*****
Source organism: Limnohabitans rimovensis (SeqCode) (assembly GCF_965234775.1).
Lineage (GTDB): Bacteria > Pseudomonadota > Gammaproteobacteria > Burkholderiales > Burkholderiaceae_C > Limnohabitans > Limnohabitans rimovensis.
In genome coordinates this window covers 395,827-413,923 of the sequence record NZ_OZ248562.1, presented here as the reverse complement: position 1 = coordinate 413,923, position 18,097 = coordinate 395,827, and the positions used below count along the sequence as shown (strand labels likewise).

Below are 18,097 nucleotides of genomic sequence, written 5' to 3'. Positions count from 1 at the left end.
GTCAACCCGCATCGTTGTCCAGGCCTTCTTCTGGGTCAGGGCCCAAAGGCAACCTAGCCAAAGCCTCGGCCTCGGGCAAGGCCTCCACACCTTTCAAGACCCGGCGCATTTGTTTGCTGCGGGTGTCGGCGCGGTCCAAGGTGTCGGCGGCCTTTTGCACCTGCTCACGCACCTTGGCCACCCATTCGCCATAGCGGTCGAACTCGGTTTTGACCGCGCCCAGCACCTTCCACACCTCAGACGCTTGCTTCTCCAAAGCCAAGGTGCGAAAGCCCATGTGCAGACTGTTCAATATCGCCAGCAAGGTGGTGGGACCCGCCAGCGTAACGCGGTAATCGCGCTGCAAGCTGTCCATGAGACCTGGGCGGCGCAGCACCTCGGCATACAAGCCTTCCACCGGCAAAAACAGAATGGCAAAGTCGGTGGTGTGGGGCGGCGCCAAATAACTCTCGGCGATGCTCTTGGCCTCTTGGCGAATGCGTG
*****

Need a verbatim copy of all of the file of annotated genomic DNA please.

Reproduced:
Source organism: Limnohabitans rimovensis (SeqCode) (assembly GCF_965234775.1).
Lineage (GTDB): Bacteria > Pseudomonadota > Gammaproteobacteria > Burkholderiales > Burkholderiaceae_C > Limnohabitans > Limnohabitans rimovensis.
In genome coordinates this window covers 395,827-413,923 of the sequence record NZ_OZ248562.1, presented here as the reverse complement: position 1 = coordinate 413,923, position 18,097 = coordinate 395,827, and the positions used below count along the sequence as shown (strand labels likewise).

Below are 18,097 nucleotides of genomic sequence, written 5' to 3'. Positions count from 1 at the left end.
GTCAACCCGCATCGTTGTCCAGGCCTTCTTCTGGGTCAGGGCCCAAAGGCAACCTAGCCAAAGCCTCGGCCTCGGGCAAGGCCTCCACACCTTTCAAGACCCGGCGCATTTGTTTGCTGCGGGTGTCGGCGCGGTCCAAGGTGTCGGCGGCCTTTTGCACCTGCTCACGCACCTTGGCCACCCATTCGCCATAGCGGTCGAACTCGGTTTTGACCGCGCCCAGCACCTTCCACACCTCAGACGCTTGCTTCTCCAAAGCCAAGGTGCGAAAGCCCATGTGCAGACTGTTCAATATCGCCAGCAAGGTGGTGGGACCCGCCAGCGTAACGCGGTAATCGCGCTGCAAGCTGTCCATGAGACCTGGGCGGCGCAGCACCTCGGCATACAAGCCTTCCACCGGCAAAAACAGAATGGCAAAGTCGGTGGTGTGGGGCGGCGCCAAATAACTCTCGGCGATGCTCTTGGCCTCTTGGCGAATGCGTG